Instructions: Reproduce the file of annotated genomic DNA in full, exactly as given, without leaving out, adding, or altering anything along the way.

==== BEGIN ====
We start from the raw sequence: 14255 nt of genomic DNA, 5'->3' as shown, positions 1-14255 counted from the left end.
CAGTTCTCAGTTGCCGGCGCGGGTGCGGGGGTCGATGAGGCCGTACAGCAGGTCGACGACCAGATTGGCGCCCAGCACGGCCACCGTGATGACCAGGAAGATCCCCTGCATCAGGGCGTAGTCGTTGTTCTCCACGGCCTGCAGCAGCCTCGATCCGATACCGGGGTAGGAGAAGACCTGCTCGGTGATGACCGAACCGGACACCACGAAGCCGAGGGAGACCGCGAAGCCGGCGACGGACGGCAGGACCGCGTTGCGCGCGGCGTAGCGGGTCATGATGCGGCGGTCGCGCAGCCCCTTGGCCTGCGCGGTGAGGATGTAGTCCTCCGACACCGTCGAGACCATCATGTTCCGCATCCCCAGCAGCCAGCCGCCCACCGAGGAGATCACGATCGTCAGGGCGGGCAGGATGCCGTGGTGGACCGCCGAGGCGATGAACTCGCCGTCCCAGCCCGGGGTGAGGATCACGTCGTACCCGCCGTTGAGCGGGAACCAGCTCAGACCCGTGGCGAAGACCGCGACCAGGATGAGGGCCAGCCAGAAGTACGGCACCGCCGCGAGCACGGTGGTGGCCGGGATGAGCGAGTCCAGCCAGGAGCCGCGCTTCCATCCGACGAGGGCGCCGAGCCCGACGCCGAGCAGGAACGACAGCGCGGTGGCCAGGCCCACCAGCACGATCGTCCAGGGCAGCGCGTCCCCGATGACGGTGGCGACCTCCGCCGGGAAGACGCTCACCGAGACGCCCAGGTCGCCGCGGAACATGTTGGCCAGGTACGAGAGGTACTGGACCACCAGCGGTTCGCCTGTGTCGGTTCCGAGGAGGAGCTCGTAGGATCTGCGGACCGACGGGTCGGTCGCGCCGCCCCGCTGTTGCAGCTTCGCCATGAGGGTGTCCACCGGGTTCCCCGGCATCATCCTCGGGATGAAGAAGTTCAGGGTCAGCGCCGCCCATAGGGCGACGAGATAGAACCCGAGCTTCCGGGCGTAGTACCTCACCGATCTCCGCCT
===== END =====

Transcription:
We start from the raw sequence: 14255 nt of genomic DNA, 5'->3' as shown, positions 1-14255 counted from the left end.
CAGTTCTCAGTTGCCGGCGCGGGTGCGGGGGTCGATGAGGCCGTACAGCAGGTCGACGACCAGATTGGCGCCCAGCACGGCCACCGTGATGACCAGGAAGATCCCCTGCATCAGGGCGTAGTCGTTGTTCTCCACGGCCTGCAGCAGCCTCGATCCGATACCGGGGTAGGAGAAGACCTGCTCGGTGATGACCGAACCGGACACCACGAAGCCGAGGGAGACCGCGAAGCCGGCGACGGACGGCAGGACCGCGTTGCGCGCGGCGTAGCGGGTCATGATGCGGCGGTCGCGCAGCCCCTTGGCCTGCGCGGTGAGGATGTAGTCCTCCGACACCGTCGAGACCATCATGTTCCGCATCCCCAGCAGCCAGCCGCCCACCGAGGAGATCACGATCGTCAGGGCGGGCAGGATGCCGTGGTGGACCGCCGAGGCGATGAACTCGCCGTCCCAGCCCGGGGTGAGGATCACGTCGTACCCGCCGTTGAGCGGGAACCAGCTCAGACCCGTGGCGAAGACCGCGACCAGGATGAGGGCCAGCCAGAAGTACGGCACCGCCGCGAGCACGGTGGTGGCCGGGATGAGCGAGTCCAGCCAGGAGCCGCGCTTCCATCCGACGAGGGCGCCGAGCCCGACGCCGAGCAGGAACGACAGCGCGGTGGCCAGGCCCACCAGCACGATCGTCCAGGGCAGCGCGTCCCCGATGACGGTGGCGACCTCCGCCGGGAAGACGCTCACCGAGACGCCCAGGTCGCCGCGGAACATGTTGGCCAGGTACGAGAGGTACTGGACCACCAGCGGTTCGCCTGTGTCGGTTCCGAGGAGGAGCTCGTAGGATCTGCGGACCGACGGGTCGGTCGCGCCGCCCCGCTGTTGCAGCTTCGCCATGAGGGTGTCCACCGGGTTCCCCGGCATCATCCTCGGGATGAAGAAGTTCAGGGTCAGCGCCGCCCATAGGGCGACGAGATAGAACCCGAGCTTCCGGGCGTAGTACCTCACCGATCTCCGCCT